Gardiner went on to say: “Africa as a whole is an emerging market for crowd management. I believe it is the responsibility of those companies and individuals that have experience and higher qualifications in crowd management, to work with new companies in the region. Passing on this firsthand experience is the swiftest way to train the operational teams on the ground. I hope that we can help these emerging companies avoid the pit falls of trial and error crowd safety systems.”
Getting the best out of the sound equipment was a challenge for head engineer, Craig Williams, who has run the sound at the Lake of Stars Festival since 2007.
He said: “Firstly sourcing a PA was difficult as there are very few people in Juba with any kind of speakers, so it was a bit of ‘get what I can and deal with it.’ We eventually trawled through some rasta yards and found some EV front-loaded boxes - the model number was long gone from the plates - as the best option for top boxes,and from the same guys came some homemade looking scoop bins for subs. They said they were cerwin vega but again no ID plates. Four tops and four subs per side were sorted, all powered with crest audio ca18 amps, and a dodgy Behringer crossover.
“We then move to onstage kit. DI boxes do not exist in South Sudan, so I had to take a slightly different approach. I had to use a Yamaha 12 channel mixer to bounce everything with a jack cable onstage, into a stereo sum mix and send that stereo mix to another of the same mixer at front of house, the mixer model was also unidentifiable, and I’m not totally convinced it was actually made by Yamaha as we saw in the local ‘market’ many of these being made from old parts of other desks. I also can’t find anything like it in the Yamaha products lists!”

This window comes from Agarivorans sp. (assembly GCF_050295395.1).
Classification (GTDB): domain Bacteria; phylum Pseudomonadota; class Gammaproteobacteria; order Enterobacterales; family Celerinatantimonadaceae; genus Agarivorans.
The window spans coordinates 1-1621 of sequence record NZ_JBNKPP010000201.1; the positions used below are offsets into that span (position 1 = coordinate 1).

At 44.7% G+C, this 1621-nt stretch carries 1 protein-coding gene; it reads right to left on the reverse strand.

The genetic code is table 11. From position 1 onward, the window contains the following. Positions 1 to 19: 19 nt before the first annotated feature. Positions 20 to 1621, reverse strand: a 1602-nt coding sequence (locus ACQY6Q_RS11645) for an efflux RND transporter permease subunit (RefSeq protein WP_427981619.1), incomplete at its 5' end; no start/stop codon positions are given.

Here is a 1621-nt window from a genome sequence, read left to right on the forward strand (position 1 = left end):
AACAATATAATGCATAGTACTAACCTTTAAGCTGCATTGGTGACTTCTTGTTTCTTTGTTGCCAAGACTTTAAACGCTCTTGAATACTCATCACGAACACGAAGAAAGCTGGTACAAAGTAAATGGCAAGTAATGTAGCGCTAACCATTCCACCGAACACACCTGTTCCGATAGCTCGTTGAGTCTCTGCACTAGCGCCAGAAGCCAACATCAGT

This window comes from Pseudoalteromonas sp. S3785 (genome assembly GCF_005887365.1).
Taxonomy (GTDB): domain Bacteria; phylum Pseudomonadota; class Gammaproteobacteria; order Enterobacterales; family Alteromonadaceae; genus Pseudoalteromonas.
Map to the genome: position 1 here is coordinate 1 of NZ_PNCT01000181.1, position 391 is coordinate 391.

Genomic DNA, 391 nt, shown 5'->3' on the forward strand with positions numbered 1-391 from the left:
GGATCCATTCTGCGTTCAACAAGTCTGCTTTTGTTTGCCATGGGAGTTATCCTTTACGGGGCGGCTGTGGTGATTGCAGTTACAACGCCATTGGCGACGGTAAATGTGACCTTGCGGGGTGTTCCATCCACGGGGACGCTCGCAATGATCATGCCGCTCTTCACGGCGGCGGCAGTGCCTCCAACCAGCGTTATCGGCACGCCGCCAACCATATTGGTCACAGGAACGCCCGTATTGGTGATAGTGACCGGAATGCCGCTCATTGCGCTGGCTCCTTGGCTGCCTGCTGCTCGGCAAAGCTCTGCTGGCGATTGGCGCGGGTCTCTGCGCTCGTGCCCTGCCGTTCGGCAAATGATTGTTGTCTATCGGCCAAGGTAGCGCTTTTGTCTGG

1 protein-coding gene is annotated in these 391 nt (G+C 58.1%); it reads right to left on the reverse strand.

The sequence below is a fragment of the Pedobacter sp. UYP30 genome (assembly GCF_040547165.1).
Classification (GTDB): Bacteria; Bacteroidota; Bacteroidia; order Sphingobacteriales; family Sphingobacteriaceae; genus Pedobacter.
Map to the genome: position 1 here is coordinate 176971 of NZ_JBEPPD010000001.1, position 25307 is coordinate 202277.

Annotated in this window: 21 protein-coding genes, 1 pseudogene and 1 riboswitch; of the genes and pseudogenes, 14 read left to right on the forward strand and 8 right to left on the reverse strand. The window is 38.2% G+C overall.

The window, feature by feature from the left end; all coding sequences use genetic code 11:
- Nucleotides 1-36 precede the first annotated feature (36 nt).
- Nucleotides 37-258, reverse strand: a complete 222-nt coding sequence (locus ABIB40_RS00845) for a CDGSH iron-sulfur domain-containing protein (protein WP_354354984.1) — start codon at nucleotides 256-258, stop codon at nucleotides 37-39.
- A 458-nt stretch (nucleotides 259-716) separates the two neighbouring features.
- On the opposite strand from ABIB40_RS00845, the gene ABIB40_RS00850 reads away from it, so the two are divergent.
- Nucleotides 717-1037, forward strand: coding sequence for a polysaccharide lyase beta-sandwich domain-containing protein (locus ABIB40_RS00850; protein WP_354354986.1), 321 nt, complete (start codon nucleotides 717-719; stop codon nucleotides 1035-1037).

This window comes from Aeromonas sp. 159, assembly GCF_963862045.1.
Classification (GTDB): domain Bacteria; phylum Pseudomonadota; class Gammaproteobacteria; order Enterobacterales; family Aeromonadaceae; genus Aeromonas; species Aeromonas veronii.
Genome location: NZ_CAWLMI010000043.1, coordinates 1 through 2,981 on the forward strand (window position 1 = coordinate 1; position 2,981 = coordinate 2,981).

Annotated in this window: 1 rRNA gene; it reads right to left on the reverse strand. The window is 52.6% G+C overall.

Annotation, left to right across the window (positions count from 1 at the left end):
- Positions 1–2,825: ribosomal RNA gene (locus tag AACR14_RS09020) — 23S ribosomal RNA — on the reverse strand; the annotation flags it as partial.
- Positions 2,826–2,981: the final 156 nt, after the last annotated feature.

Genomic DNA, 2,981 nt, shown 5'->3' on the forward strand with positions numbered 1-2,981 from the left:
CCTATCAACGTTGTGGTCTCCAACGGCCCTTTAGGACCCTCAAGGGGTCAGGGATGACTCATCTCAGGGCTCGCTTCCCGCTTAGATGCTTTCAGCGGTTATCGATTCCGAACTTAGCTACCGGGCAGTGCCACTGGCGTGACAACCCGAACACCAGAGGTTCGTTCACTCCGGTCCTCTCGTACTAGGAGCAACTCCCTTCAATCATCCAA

Williams continued: “Then came the power situation. There were two huge generators at the venue because Juba has rolling power cuts. While fitting a roof over the main junction box from the generator, a worker dropped a used welding rod into the live box, which made a big noise, some smoke, and a big carbon char in the box! The stage again was very basic with bare wires shoved in to plug sockets, a mix of UK, South African, American plugs. Quote of the week from me was probably ‘If you don’t want anyone to die, we need more plugs’.”
The Bokamoso team worked tirelessly to ensure that the power, PA, and lighting at the concert was of an acceptable safety standard. Then with armed police and security in place it was time to open the gates. Over 1,200 people attended the evening concert including government Ministers, NGO workers, UN staff and a large local crowd.
The atmosphere was incredible. When DMC took to the stage the audience jumped up and started dancing and continued with renewed energy when local hero, Emmanuel Jal, started to perform with his band. Shouts of ‘We want peace, we’re gonna get it!’ reverberated throughout the venue. A highpoint was DMC joining Jal at the end of the night to perform the We Want Peace single. Smiles and Victory signs could be seen throughout Independence Hall as the world’s youngest country celebrated.